Humans have been aware of magnetism for thousands of years. It’s the reason two magnetized objects will stick together and the reason they’ll repel each other.
Magnetism is the reason two magnets stick together or repel each other. On a more practical note, it’s also the reason we have been able to navigate our globe for approximately one thousand years when the first compasses were invented.
Explorers have utilized Earth’s magnetic field to successfully cross deserts and oceans alike with only a compass and the stars to guide them.
What You’ll Need
- 1 Metal sewing needle
- 1 Magnet
- 1 Pair of pliers
- 1 Cork
- 1 Bowl
First, one caution. If you are using a strong magnet, avoid getting it close to other magnets and any electronic devices. Magnets can erase all data from electronics.
Begin by rubbing the magnet in the same direction up (or down) the length of the metal needle. Do this at least five times. If you are using a weaker magnet, like a fridge version, you may need to do this as many as twelve times. This process will magnetize the needle.
Why does this work? Many types of metals, like the steel the needles are made of, are made of billions of individual atoms. Each atom has its own magnetic properties, meaning each atom is, in fact, a micro-magnet. The atoms of the steel gather in clusters referred to a domain. These domains create a (very slightly) larger magnetic field. But, each domain’s field is directed differently than the ones around it, canceling out any effect that magnetism would have on its environment.
By introducing a stronger magnetic field to the unorganized domains, you can reorganize them so that they all align the same way.
Yes, you really did just re-align matter at the atomic level. HOW COOL IS THAT???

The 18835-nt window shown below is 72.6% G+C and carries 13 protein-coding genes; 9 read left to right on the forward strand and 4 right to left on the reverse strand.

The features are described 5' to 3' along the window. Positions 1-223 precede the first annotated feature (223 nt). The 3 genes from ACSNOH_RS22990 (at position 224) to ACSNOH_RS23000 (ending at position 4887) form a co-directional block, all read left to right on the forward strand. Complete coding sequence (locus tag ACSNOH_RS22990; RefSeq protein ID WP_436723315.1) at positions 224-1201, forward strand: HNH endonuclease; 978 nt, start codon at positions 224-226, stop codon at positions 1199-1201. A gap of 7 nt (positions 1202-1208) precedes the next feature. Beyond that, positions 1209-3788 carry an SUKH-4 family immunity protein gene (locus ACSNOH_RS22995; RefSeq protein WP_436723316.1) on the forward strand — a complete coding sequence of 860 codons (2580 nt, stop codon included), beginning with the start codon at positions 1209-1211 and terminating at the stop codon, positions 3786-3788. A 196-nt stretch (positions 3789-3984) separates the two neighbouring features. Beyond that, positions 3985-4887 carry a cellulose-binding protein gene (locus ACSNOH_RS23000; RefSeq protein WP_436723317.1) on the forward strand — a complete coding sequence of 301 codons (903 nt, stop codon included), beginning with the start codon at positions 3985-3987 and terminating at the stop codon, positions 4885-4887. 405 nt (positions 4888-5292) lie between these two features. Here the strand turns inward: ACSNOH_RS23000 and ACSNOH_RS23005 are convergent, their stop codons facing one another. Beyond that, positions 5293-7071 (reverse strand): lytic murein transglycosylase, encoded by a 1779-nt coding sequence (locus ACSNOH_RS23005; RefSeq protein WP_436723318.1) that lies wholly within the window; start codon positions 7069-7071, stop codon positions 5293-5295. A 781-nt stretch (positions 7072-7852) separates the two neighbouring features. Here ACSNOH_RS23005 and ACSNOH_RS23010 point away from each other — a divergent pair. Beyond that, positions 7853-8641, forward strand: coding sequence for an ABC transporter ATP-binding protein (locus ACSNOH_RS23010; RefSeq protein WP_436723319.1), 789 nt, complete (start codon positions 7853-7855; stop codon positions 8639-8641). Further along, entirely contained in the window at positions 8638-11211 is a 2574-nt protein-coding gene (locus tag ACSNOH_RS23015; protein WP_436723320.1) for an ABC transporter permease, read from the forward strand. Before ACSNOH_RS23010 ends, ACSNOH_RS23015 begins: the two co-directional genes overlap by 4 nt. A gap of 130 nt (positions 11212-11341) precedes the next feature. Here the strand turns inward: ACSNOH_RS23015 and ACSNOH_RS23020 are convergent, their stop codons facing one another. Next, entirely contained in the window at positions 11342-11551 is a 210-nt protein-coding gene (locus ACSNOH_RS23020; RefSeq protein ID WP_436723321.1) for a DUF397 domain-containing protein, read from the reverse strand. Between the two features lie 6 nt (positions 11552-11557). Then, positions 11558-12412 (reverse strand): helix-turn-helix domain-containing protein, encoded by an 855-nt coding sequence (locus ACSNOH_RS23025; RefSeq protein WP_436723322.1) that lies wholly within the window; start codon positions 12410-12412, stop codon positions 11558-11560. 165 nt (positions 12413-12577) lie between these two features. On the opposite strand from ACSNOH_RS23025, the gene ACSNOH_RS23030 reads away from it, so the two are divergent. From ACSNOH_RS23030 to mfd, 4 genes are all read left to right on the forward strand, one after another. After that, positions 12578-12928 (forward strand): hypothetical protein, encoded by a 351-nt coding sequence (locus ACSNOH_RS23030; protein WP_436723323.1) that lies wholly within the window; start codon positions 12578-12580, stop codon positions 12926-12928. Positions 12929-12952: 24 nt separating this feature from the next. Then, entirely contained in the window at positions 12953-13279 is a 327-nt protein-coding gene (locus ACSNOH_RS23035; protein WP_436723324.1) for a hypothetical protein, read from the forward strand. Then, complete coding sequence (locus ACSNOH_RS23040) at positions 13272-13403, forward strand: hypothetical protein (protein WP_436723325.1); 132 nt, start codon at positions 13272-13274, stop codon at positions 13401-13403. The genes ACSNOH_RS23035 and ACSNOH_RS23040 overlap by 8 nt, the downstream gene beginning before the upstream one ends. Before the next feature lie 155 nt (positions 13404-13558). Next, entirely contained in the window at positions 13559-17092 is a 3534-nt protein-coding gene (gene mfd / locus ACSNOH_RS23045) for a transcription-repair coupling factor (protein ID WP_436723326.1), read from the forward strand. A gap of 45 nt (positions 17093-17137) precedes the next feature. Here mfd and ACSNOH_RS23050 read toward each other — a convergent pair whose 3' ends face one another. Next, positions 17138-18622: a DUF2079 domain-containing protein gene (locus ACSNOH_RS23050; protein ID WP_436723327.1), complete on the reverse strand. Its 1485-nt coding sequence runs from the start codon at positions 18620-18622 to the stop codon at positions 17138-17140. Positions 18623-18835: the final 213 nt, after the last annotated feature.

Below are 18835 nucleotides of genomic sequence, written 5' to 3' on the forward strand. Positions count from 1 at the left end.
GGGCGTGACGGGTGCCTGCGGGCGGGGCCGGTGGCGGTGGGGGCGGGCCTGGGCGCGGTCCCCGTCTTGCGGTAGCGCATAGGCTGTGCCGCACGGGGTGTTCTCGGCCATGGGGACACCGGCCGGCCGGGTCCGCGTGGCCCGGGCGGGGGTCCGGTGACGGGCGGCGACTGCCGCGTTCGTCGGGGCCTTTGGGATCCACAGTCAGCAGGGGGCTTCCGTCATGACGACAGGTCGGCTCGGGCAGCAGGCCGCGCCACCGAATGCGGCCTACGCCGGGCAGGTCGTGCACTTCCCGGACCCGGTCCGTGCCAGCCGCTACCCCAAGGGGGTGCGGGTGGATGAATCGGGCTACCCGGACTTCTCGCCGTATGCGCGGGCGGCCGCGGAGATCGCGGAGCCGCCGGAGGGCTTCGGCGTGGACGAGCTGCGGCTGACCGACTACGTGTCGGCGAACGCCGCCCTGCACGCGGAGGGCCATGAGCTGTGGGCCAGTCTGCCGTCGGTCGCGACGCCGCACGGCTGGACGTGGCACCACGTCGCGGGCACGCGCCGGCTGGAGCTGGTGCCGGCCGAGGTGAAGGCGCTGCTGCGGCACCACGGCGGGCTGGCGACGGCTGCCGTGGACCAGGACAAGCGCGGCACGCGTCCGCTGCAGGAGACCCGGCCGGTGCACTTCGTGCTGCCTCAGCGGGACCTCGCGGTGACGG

Turning your New Needle Magnet into A Compass
Next, slice a quarter inch piece off the cork to create a cork disk. Laying the disk flat on your work surface, use the pliers to push the needle through the side of the cork and all the way through the middle until you have an even section of needle sticking out from both sides.
Fill your bowl with a few inches of water and float the cork disk and needle in the middle of the bowl.
As the needle and disk settle onto the top of the water, it should begin to move. Once it stops moving, check the direction it’s pointing toward. If all has gone to plan, the needle should be aligned with the Earths magnetic field and pointing North/South in the bowl.
To test it out some more, try walking around carefully to see if the needle re-aligns as the bowl changes position. Or, try spinning the needle and disk with your finger and see if it re-aligns the same way each time it stops.
Using This Method in A Natural Setting
Many survival kits include a compass of some sort, but it would also be a good idea to have a backup just in case. A small magnet and a mini pack of needles will take up almost no space in your kit. If you find yourself in a scenario where you need to get your bearings, you can achieve this same result by placing your needle on a small leaf and floating it in a puddle or other still sources of water.